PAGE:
BSc Minor Food, Intestinal Homeostasis and Disease (WUFHD) / BSc


The relationship between gut, nutrition and resilience to infection and therefore general health is one of the major focus points of Wageningen University and Research Centre. The topic has tremendous societal as well as economic impact. Maintenance of health and prevention of infectious disease are critically dependent on a proper functioning of intestinal homeostasis. Therefore, when this homeostasis is compromised by the presence of infectious organisms, toxic compounds, bacterial dysbiosis, stress-related conditions, and exposure to particular dietary components, the health status of the individual is at risk. Often this condition will not directly result in overt clinical disease but in development of a chronic low-grade, sub clinical inflammation. This induction of chronic inflammation (often triggered by a particular infection) is the start of the development of many chronic diseases in humans and animals, like cardiovascular disease, obesitas, persistent infectious disease, allergy, and thereby lead to loss of quality of life, reproduction and survival.

This BSc minor is focussed on a better comprehension of the interplay between host (gut) immunity, infectious organisms, microbiota and nutrition to maintain intestinal homeostasis and prevent chronic inflammatory conditions. In addition, many plant-derived, food components have the ability to correct such detrimental conditions of which the basic mechanisms of action can help to better understand approaches geared at correcting these conditions, which are subjects embedded in a variety of MSc programmes.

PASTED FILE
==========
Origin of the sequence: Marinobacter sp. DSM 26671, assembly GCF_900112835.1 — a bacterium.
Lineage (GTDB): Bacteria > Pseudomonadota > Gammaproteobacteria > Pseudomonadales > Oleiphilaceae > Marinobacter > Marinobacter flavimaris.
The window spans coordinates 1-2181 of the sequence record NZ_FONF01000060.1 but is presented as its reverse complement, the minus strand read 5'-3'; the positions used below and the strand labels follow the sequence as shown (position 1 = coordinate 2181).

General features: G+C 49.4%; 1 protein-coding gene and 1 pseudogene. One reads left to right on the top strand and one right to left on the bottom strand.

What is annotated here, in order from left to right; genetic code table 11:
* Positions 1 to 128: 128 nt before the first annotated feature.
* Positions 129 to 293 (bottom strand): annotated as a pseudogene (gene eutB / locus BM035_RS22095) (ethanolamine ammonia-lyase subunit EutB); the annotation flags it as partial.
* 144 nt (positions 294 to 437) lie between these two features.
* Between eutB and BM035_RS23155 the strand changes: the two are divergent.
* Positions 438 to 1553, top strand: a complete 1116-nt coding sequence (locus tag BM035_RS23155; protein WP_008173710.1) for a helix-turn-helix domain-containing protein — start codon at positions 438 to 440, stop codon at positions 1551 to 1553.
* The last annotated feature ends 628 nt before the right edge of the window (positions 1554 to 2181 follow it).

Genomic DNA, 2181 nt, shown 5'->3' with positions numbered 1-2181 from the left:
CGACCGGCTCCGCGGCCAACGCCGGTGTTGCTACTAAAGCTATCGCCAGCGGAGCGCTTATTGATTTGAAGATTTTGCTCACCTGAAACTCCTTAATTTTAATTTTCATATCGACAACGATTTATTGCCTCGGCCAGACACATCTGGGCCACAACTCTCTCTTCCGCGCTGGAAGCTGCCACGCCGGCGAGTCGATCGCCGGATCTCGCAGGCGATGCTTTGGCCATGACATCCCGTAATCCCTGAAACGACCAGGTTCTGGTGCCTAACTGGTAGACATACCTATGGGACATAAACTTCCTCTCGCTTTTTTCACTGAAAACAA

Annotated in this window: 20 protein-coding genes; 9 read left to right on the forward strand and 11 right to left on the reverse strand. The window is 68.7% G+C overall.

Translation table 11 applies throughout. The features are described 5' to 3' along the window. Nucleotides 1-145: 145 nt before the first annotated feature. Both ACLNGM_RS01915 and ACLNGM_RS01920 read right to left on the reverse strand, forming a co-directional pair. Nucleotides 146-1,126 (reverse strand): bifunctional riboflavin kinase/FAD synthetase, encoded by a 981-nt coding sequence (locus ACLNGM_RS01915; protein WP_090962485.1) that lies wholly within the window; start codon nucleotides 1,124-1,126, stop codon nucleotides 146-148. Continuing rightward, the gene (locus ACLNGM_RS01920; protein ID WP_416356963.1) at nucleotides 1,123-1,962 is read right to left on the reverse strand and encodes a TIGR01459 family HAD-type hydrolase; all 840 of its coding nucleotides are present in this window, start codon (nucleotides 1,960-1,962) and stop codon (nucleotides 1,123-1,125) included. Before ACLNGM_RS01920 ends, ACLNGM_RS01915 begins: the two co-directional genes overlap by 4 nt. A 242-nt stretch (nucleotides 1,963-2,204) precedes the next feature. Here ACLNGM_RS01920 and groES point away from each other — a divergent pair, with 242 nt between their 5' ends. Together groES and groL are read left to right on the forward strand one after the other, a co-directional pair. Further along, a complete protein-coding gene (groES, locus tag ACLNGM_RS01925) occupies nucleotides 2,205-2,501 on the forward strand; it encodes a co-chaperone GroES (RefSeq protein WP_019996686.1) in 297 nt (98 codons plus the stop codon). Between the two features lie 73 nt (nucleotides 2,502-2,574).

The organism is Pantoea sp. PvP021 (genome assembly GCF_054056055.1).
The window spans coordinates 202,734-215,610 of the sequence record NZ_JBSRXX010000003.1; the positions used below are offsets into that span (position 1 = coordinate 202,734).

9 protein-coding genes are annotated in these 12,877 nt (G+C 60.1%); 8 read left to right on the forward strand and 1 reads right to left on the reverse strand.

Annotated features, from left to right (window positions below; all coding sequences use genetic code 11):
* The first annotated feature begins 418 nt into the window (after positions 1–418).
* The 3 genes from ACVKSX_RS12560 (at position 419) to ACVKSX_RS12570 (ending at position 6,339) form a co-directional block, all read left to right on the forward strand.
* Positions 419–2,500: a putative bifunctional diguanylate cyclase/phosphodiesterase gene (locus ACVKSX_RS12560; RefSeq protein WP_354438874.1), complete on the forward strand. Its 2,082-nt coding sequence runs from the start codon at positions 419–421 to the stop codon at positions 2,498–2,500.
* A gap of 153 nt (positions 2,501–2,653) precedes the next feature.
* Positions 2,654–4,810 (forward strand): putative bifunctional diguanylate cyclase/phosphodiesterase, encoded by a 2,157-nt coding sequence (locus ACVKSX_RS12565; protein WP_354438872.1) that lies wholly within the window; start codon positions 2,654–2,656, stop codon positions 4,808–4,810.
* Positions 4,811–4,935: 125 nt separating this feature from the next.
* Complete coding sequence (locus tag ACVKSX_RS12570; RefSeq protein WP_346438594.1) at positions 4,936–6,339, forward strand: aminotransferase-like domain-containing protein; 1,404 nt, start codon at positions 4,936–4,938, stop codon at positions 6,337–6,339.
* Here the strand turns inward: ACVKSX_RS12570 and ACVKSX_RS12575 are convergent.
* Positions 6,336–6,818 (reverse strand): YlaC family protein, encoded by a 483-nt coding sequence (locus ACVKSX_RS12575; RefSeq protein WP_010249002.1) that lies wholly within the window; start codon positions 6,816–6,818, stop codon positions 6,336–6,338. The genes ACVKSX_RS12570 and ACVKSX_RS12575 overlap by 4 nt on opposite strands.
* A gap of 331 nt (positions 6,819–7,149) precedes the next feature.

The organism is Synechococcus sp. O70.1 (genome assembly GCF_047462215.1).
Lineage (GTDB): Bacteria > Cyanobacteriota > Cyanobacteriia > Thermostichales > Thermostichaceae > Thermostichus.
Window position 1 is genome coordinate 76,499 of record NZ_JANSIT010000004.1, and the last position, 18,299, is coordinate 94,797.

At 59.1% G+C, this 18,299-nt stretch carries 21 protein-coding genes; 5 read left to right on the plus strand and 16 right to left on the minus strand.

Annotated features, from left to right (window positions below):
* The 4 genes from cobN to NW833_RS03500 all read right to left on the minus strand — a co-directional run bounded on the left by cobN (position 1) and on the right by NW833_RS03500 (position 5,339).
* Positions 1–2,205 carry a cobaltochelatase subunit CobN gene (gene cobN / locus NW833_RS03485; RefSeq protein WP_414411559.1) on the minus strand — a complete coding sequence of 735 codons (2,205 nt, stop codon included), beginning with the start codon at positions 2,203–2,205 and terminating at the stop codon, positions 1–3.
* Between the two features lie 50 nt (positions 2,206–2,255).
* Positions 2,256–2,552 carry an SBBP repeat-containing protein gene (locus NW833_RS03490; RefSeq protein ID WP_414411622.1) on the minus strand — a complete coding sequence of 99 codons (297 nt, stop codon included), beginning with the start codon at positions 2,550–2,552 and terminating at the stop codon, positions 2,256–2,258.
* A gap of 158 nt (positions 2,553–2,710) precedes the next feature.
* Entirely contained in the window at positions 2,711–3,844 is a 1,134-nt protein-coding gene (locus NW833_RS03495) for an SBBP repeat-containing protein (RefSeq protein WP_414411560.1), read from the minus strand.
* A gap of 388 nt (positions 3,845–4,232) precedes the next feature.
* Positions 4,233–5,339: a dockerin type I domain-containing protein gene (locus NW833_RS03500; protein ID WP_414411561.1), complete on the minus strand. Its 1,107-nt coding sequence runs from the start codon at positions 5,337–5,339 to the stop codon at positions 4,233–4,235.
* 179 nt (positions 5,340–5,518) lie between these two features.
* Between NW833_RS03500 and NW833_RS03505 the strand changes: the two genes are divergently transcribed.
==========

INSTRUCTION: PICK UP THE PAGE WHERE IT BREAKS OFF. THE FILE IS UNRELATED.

This BSc minor is particularly interesting for students who take an interest in the interplay between host immunity, intestinal microbiota and how diet and nutrition can be utilised to balance intestinal homeostasis in humans and animals.

Learning Outcomes

After successful completion of this minor students are expected to be able to:
- explain gut structure, microbiota composition, systemic and mucosal (intestinal) immunity and the interactions between these parameters;
- summarize methods to influence these interactions via targeted diet and nutrition;
- explain the interplay between exposure to infectious organisms, (immune) defense, and development of inflammation and clinical disease;
- select biomarkers reflecting gastrointestinal health which can be used to predict the outcome of dietary interventions of humans and animals.

BSc Minor Coordinator

Prof. dr ir H.F.J. Savelkoul
Phone: 0317-(4)83922/83925

Target Group

This minor is interesting for BBI-A, BBI-B, BBI-D, BML, BBT, BDW and BPW.

Components of the BSc Minor